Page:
Pocket deformable mirror (PM): (a) photograph of the back side of PM with seven machined pockets, (b) geometry of seven electrodes inside each pocket, (c) an interference pattern, (d) the 3D phase pattern reconstructed from the interferogram in (c). In (c) and (d) static control signals with the amplitude 90   V were applied to the electrodes indicated by the stars in (b), and zero control signals to the remaining electrodes.

Fig. 4
Fig. 4

Deformable mirror (DM): (a) photograph of the front side of DM with aperture 25 mm , (b) geometry of 13 electrodes, (c) an interference pattern, (d) the 3D phase pattern reconstructed from the interferogram in (c). The patterns in (c) and (d) illustrate the phase aberration introduced by the deformable mirror corresponding to a static control signal with an amplitude of 90   V applied to the electrode indicated by the star in (b), and zero control signals to the remaining electrodes.

Fig. 5
Fig. 5

Characteristic examples of metric J time dependence corresponding to single (a) and averaged (b) adaptation trials composed of the following four adaptation phases: the SPGD AO system turned off (SPGD_OFF), the SPGD system operating with only deformable mirror DM 2 active (DM_ONLY), with the corresponding system operating with both the PM and DM 2 mirrors active (PM&DM), and with only the PM (PM_ONLY) active. The pinhole size is equal to 150   μm . The light source was Antares at elevation angle 16 ° . The C_AO system (AEOS) was on for all cases. In all four adaptation phases the control voltages applied to the deformable mirror DM 1 were fixed.

Fig. 6
Fig. 6

Probability distributions p J versus metric J in arbitrary units (a.u.) obtained by averaging 50 adaptation trials for different adaptation phases: (a) without and (b) with quasi-static (atmospheric averaged) phase aberration compensation. The corresponding data were recorded with the C_AO system off, using Antares as a light source at an elevation angle between 16 ° and 18 ° . The SPGD adaptation rate was about 6000 iterations per second. The pinhole size for metric measurements was 200   μm . Note that compensation of quasi-static aberration in (b) resulted in a noticeable shift toward bigger metric values (to the right) in the probability distribution curve, corresponding to the SPGD OFF regime.

Fig. 7
Fig. 7

Probability distributions p J versus metric J in arbitrary units (a.u.) obtained by averaging 50 adaptation trials with one (a) and with two (b) SPGD controllers. In (a) the SPGD controller PC 1 was used to control the deformable mirror DM 1 (DM ONLY), or PM (PM ONLY), or DM 1 and PM (DM&PM) with the iteration rate 6000 iterations per second. In (b) the SPGD controller PC 2 was used to control the deformable mirror DM 2 with the iteration rate 8000 iterations per second (DM ONLY), and both PC 2 and PC 1 SPGD controllers were used to asynchronously control two deformable mirrors DM 2 and DM 1 with the iteration rates 8000 and 6000 iterations per second, correspondingly (2DMs). The corresponding data were recorded with the C_AO system off, using Antares as a light source at an elevation angle between 16 ° and 18 ° (between 9:09 p.m. and 9:30 p.m.) on (a) 18 May and (b) 17 May 2007. The pinhole size for metric measurements was 200   μm .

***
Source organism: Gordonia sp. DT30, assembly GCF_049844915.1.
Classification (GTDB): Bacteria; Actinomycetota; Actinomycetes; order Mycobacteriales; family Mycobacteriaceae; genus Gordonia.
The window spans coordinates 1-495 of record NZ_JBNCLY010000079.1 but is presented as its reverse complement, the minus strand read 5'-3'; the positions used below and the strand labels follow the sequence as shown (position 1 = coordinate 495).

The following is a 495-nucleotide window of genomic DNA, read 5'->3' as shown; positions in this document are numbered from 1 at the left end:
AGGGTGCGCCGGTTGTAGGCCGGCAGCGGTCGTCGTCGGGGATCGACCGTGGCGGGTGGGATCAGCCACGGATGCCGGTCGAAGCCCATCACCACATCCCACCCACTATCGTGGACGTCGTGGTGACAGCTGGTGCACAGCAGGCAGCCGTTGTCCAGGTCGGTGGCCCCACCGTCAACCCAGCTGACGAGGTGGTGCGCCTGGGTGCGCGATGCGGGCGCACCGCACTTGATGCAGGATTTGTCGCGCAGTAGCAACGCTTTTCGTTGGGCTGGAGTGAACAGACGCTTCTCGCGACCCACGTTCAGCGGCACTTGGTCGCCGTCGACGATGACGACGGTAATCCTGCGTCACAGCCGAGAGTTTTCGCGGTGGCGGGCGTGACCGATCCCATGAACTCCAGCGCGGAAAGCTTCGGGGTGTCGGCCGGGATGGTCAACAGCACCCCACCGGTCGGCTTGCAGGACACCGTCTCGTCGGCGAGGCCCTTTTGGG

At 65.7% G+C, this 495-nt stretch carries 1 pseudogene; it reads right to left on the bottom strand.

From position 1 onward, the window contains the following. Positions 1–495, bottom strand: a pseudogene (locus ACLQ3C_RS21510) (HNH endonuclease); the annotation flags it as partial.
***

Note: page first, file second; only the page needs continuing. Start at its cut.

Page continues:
Fig. 8
Fig. 8

Temporal dependences of the image quality metrics calculated based on postprocessing of a video-sequence (movie) containing 500 short-exposure NIR images of the third magnitude star Delta Ophiuchi at an ~45° elevation angle for the following operational regimes: ON / ON , feedback control is on for both the C_AO system and SPGD AO system with DM 1 and PM deformable mirrors both operating; OFF / ON , feedback control is on for only the SPGD AO system; and OFF / ON , feedback control is on for only the C_AO system. The image quality metrics are: (a) sharpness function J 2 , (b) star image width w in micrometers; (c) power-in-the-bucket metric J PIB (received light power inside a circular area of 200   μm ) in arbitrary units (a.u.), and (d) maximum focal plane intensity I max . The SPGD adaptation rate was 4600 iterations per second. The pinhole size was 200   μm .

Fig. 9
Fig. 9

Short exposure images of the star Antares at low elevation angles (between 11° and 13°) obtained on 18 May 2007 in the cascaded adaptive optical system with the operational regimes (a)  OFF / OFF (no AO control, (b)  ON / OFF (control is on for only C_AO), and (c)  OFF / ON (control is on for only SPGD AO with DM 1 ). The diffraction-limited image and the pinhole sizes are shown in the bottom left by the white circle and ring, respectively.

Fig. 10
Fig. 10

Short exposure images of the star Antares at low elevation angles (between 22° and 25°) obtained on 18 May 2007 in the cascade adaptive optical system with the operational regimes (a)  OFF / OFF (no AO control), (b)  ON / OFF (control of only C_AO), (c) OFF/ON (control of only SPGD AO with DM 1 ), (d)  ON / ON (cascaded AO).

Equations (3)

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a j ( n + 1 ) = a j ( n ) + γ ( n ) δ a j ( n ) δ J ( n ) ( J = 1 , , N ) , n = 1 , ,
γ ( n ) = γ 0 ( J opt J opt + J ( n ) ) , κ ( n ) = κ 0 ( J opt J opt + J ( n ) ) q ,
w 2 = 1 P 0 s | r r c | 2 I ( r ) d 2 r , where     r c = 1 P 0 s r I ( r ) d 2 r